I had a really interesting question from a client last month. She came in from New Zealand and we worked together for just one day as she was passing through on some travel. She’s an artist, and wanted some advice on her scoliosis. But in the midst of our session, she asked a really interesting question, “How do you see scoliosis?”
She didn’t mean how can I determine if someone has scoliosis. I had picked up her x-ray and said something along the lines of, “Awesome. Gorgeous spine.” She was a bit taken aback, saying that “gorgeous spine” was definitley not what came to mind when she looked at her x-ray. Instead her response to seeing her own spine for the first time was, “I couldn’t believe that that was in me. I was horrified. And scared.”
Seeing your x-ray for the first time. When most people look at their scolio-x-ray for the first time, it can be difficult to process. Some can’t process how it’s possible for the spine to take a couple of curvy detours between the hips and the head. Some are, like my client, horrified and scared. Some feel that it’s a sign that something is terribly wrong. Some get nauseous, a few vomit and many cry. So when I looked at her X-ray and said, “Awesome. Gorgeous spine.”, she took a moment, then asked, “How do you see scoliosis? Because that is not gorgeous to me.”
A little bit about me. If you don’t already know, among many things, I have a degree in painting and drawing. When I danced professionally, I also sold my paintings in art galleries. The art critics said my art was very unique and was probably due to my dance background. The dance critics said my choreography was very unique and was probably a result of my art background. Not sure where the ‘unique-ness’ came from but I can tell you, that I am used to seeing things in a very different way. Long story to say, that when I see scoliosis, I see it as two things. First, I see it as completely normal. And second, I see it as an expression of living art.
Scoliosis as completely normal. When I say I see scoliosis as normal, what I mean is that, in life, asymetry is normal. You won’t find anything symmetrical in nature: not a cloud, not a flower, not even one cell. In fact, the art of painting a portrait is about finding the asymmetries in someone’s face. Scoliosis, therefore, is just one more perfectly normal asymetry.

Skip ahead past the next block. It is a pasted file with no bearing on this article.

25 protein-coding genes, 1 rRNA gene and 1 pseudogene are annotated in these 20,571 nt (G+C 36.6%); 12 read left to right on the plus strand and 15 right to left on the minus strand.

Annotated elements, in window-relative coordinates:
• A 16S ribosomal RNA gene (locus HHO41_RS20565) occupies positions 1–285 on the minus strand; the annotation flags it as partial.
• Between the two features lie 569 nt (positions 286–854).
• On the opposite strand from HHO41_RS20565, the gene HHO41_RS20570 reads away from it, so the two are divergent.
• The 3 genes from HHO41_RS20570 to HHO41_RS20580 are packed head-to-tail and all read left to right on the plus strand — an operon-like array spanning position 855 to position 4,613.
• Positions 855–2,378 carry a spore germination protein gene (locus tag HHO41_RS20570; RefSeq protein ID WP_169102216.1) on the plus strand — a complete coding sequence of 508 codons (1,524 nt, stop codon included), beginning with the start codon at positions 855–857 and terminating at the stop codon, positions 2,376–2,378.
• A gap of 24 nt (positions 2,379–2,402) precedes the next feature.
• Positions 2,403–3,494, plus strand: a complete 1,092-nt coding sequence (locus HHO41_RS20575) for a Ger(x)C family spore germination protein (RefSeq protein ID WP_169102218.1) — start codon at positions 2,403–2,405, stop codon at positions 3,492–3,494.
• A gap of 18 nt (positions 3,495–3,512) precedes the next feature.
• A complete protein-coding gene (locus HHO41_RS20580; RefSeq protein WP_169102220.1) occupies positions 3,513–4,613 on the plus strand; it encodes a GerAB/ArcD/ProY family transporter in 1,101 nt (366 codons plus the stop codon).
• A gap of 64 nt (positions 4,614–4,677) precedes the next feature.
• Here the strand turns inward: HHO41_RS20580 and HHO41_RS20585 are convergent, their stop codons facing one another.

Scoliosis as art. Scoliosis is an expression of the architecture of our very selves responding to forces that have been applied to our being. Whether those forces are internal or external a force was applied and a response was made and we are privileged to be able to see that response. Our bodies respond to forces everyday. Whether it’s a virus or a chemical or a fall, our bodies respond. Normally we don’t see, or can’t easily see the response to those forces. But in scoliosis, we see the response. It is an amazing vestige of the story of how easily our bodies managed the forces that were around us–and we had no idea it was even happening. Our bodies are exquisite works of art to begin with, but to be able to witness that response… Wow. That’s a masterpiece.
The Scoliosis Masterpiece. So, now, what do we do with that masterpiece? I do feel lucky to see scoliosis as art and not an aberration. I would wish the same for you. But now, what do I do with my masterpiece of a spine? First I thank my lucky stars that I had a spine so willing and prepared to respond to the forces around it, then I do what I can to support it in its endeavours. The spine endeavours and strives to keep us upright. We know that because most of us with scoliosis are still fortunate enough to be standing. And not only do we stand, but most of us stand with our eyes level. This is quite an accomplishment considering the curves between the hips and the head.
Striving for straight. Okay, so my spine is striving for straight or a more neutral alignment. Is there anything I can do to help? Well, in a nutshell, that is what Scolio-Pilates is all about. That is what I built Scolio-Pilates around: Simply helping the body to do what it is already doing, striving to maintain an upright position supported by position and strength. If you have any questions about getting started, Go here.
Photo credit: Don’t you love the Banana Plant? It’s a photo taken by one of our Scolio-Moms; Jenn Mislang. Thank you, Jenn! And if anyone else wants to send us examples of spirals in nature, PLEASE DO! Send them to Karena@osteopilates.com. Thank you!